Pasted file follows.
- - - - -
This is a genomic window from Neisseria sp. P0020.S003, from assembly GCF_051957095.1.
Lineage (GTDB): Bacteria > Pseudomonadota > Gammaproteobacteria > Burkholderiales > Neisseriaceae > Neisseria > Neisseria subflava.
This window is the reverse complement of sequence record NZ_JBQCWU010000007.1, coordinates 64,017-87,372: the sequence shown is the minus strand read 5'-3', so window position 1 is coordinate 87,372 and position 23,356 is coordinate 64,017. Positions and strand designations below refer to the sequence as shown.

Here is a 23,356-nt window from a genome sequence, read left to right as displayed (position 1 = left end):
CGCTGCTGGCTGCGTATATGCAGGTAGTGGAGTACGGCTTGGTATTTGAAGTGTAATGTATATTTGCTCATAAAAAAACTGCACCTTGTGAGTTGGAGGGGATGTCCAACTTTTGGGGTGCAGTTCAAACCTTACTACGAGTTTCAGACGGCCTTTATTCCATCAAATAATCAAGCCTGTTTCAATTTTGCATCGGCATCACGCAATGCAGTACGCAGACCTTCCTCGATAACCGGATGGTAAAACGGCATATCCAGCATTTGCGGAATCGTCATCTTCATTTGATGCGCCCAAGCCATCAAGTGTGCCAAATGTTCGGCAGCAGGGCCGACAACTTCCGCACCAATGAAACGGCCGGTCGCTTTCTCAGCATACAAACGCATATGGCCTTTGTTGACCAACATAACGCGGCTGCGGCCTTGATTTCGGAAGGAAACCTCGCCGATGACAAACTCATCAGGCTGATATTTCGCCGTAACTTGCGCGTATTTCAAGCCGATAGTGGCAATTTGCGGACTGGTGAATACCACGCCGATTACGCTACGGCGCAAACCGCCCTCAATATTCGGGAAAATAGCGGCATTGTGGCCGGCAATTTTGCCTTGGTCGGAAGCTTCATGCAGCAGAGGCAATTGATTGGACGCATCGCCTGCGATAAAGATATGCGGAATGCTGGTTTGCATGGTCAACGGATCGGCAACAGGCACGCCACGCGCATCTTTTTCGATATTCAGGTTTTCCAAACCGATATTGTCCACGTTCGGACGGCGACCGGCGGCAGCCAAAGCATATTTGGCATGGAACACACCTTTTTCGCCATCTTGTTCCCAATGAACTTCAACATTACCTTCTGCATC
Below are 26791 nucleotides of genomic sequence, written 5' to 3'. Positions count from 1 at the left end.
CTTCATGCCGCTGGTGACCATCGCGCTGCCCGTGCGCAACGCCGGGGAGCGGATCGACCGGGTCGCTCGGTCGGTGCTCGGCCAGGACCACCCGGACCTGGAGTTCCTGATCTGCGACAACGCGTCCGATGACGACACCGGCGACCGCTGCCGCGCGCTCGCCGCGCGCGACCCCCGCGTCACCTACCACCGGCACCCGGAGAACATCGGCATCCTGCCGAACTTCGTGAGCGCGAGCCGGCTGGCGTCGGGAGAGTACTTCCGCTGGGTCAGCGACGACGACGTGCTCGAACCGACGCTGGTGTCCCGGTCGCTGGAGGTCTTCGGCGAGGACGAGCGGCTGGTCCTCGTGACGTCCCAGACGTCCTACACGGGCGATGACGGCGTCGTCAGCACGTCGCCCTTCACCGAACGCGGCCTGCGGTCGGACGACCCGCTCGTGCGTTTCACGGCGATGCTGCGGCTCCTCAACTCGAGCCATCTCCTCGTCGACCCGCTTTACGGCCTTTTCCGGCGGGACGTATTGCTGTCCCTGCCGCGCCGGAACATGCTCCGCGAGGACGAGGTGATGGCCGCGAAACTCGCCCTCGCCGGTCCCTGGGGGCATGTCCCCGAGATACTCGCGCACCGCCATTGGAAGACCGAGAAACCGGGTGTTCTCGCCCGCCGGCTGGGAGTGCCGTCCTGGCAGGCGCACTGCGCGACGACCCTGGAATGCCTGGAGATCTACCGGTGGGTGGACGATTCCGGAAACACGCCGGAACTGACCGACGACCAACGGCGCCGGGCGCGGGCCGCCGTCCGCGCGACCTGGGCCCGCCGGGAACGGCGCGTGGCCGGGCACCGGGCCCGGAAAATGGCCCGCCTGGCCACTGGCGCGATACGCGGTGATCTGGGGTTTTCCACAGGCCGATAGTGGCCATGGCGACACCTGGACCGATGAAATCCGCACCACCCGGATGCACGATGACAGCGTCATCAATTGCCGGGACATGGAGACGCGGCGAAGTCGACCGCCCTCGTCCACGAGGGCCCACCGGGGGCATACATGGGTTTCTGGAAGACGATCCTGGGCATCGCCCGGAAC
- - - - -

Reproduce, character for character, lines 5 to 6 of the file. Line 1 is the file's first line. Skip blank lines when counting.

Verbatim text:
CGCTGCTGGCTGCGTATATGCAGGTAGTGGAGTACGGCTTGGTATTTGAAGTGTAATGTATATTTGCTCATAAAAAAACTGCACCTTGTGAGTTGGAGGGGATGTCCAACTTTTGGGGTGCAGTTCAAACCTTACTACGAGTTTCAGACGGCCTTTATTCCATCAAATAATCAAGCCTGTTTCAATTTTGCATCGGCATCACGCAATGCAGTACGCAGACCTTCCTCGATAACCGGATGGTAAAACGGCATATCCAGCATTTGCGGAATCGTCATCTTCATTTGATGCGCCCAAGCCATCAAGTGTGCCAAATGTTCGGCAGCAGGGCCGACAACTTCCGCACCAATGAAACGGCCGGTCGCTTTCTCAGCATACAAACGCATATGGCCTTTGTTGACCAACATAACGCGGCTGCGGCCTTGATTTCGGAAGGAAACCTCGCCGATGACAAACTCATCAGGCTGATATTTCGCCGTAACTTGCGCGTATTTCAAGCCGATAGTGGCAATTTGCGGACTGGTGAATACCACGCCGATTACGCTACGGCGCAAACCGCCCTCAATATTCGGGAAAATAGCGGCATTGTGGCCGGCAATTTTGCCTTGGTCGGAAGCTTCATGCAGCAGAGGCAATTGATTGGACGCATCGCCTGCGATAAAGATATGCGGAATGCTGGTTTGCATGGTCAACGGATCGGCAACAGGCACGCCACGCGCATCTTTTTCGATATTCAGGTTTTCCAAACCGATATTGTCCACGTTCGGACGGCGACCGGCGGCAGCCAAAGCATATTTGGCATGGAACACACCTTTTTCGCCATCTTGTTCCCAATGAACTTCAACATTACCTTCTGCATC
Below are 26791 nucleotides of genomic sequence, written 5' to 3'. Positions count from 1 at the left end.